Wheelchair considerations: After amputation

A woman using a wheelchair with a bandage around one leg smiles for a photo with two service providers who stand next to her.

All clients should be provided with a safe and durable wheelchair that provides proper fit and postural support and suits their local environment [i]. This online factsheet highlights four key considerations when providing wheelchairs for people who have had a single or double lower limb amputation.

Pressure risk

A large number of amputations are due to diabetes complications. Diabetes reduces sensation and blood flow, increasing the risk of pressure sores.

For people with diabetes:

  • Assess pressure risk carefully
  • Provide a pressure relief cushion
  • Check the overall wheelchair fit for other possible areas of high pressure, paying particular attention to their residual limb and/or foot.

Wheelchair set up

Clients with high or double amputations do not have the weight of their leg(s) to stop their wheelchair from tipping backwards1. Therefore:

  • To improve the user’s balance in the wheelchair and reduce the risk of tipping, position the rear wheel axle in the ‘safe’ position (behind the clients shoulders).
  • For some users, as they gain confidence and experience, it may be possible to review the wheelchair set up and move the rear wheel axle position to a more active position.

For users with a below knee amputation, not using a prosthesis;

  • Provide a stump board to avoid swelling, pressure and contractures of the residual limb.

Postural Support

Good postural support reduces fatigue and can help to prevent secondary complications. Ensure:

  • The backrest, seat, cushion and footrests are all fitted correctly
  • The height of the backrest does not interfere with shoulder movement when the user is propelling.
  • Tension on canvas seats and backrest is maintained to avoid sagging.

Client Education

All wheelchair users benefit from learning how to use and look after their wheelchair.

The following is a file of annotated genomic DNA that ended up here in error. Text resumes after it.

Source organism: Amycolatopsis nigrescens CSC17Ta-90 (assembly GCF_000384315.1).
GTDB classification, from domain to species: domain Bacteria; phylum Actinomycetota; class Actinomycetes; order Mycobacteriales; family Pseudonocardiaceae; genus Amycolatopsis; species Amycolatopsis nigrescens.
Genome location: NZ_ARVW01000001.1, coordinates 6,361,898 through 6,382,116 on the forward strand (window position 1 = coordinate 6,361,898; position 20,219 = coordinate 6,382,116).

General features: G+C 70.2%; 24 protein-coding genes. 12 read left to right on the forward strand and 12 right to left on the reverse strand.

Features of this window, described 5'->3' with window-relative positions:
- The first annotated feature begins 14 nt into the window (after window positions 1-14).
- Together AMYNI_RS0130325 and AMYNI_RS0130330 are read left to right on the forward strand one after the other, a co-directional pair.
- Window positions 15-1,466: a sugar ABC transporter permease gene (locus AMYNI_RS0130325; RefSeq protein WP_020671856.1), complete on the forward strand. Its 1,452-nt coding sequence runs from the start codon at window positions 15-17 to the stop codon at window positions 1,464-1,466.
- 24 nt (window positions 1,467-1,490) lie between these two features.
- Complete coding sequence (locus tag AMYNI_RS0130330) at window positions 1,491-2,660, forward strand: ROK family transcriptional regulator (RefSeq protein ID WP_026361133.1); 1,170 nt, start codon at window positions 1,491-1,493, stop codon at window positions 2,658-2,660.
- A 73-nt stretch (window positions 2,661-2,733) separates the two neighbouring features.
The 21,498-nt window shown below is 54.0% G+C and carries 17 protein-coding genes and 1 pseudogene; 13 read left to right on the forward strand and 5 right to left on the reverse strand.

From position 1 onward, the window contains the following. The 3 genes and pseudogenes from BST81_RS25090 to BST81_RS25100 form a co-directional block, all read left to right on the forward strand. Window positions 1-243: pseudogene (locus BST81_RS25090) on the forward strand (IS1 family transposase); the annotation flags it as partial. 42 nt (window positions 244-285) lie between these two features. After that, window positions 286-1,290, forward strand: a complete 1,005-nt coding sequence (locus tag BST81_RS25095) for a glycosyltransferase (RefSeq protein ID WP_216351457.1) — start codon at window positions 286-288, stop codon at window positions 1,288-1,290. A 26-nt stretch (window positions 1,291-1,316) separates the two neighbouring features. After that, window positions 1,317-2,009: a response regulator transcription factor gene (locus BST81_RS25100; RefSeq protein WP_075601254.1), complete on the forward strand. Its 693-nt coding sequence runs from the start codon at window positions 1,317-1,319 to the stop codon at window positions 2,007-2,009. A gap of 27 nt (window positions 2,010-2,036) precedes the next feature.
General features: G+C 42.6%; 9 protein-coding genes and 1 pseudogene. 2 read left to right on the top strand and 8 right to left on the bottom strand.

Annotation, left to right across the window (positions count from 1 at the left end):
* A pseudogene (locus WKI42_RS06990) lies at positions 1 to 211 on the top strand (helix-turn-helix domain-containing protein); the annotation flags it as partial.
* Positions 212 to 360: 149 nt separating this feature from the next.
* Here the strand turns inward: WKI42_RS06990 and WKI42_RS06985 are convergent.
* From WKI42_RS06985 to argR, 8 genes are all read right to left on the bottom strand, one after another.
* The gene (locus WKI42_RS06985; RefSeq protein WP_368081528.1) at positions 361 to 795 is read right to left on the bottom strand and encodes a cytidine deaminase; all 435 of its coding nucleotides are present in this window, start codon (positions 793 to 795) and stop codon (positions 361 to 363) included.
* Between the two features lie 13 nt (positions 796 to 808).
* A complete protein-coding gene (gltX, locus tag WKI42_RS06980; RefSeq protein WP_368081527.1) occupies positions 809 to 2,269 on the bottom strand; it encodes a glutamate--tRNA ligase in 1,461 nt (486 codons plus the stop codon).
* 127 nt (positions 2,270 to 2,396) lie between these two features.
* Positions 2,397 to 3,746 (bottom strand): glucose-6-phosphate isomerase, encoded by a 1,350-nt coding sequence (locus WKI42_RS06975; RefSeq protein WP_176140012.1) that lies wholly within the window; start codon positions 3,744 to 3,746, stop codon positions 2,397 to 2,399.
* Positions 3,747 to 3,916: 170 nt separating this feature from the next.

Information and skills of particular importance for people with diabetes are to:

  • Wash, dry and inspect their remaining foot everyday;
  • Wear an appropriate shoe even when in the wheelchair.
  • Check all areas of skin with reduced sensation for signs of pressure.

Good mobility skills can enable people with an amputation to have greater independence. Illustration of a man with both legs amputated below his knees, transferring safely from his bed to his wheelchair.

Provide mobility skills training, ideally with the assistance of a peer trainer. Mobility skills training should include:

  • Correct pushing technique (long circular push strokes)
  • Propelling over different terrain
  • Managing obstacles (steps, kerbs, rough ground)
  • Transferring in different situations

When carrying out mobility skills training, remember to:

  • Check the wheelchair set up (see Point 2) to ensure the wheelchair is not too ‘tippy’. Adjust if needed.
  • Provide a ‘spotter’ to make mobility skills practice safer. Propelling may feel different if the user is wearing a prosthesis – practise with and without.

Users may also use crutches or a walking frame, and will benefit from gait training to use these effectively.

More information

Wheelchair considerations: Stroke
Wheelchair considerations: Spinal cord injury

Support services in the Pacific to continue to provide treatment for wheelchair users and those who have had an amputation by donating to Motivation Australia.


Motivation Australia


[i] WHO, 2012. WSTP Reference Manual for Participants – Basic level. WHO Press, Geneva.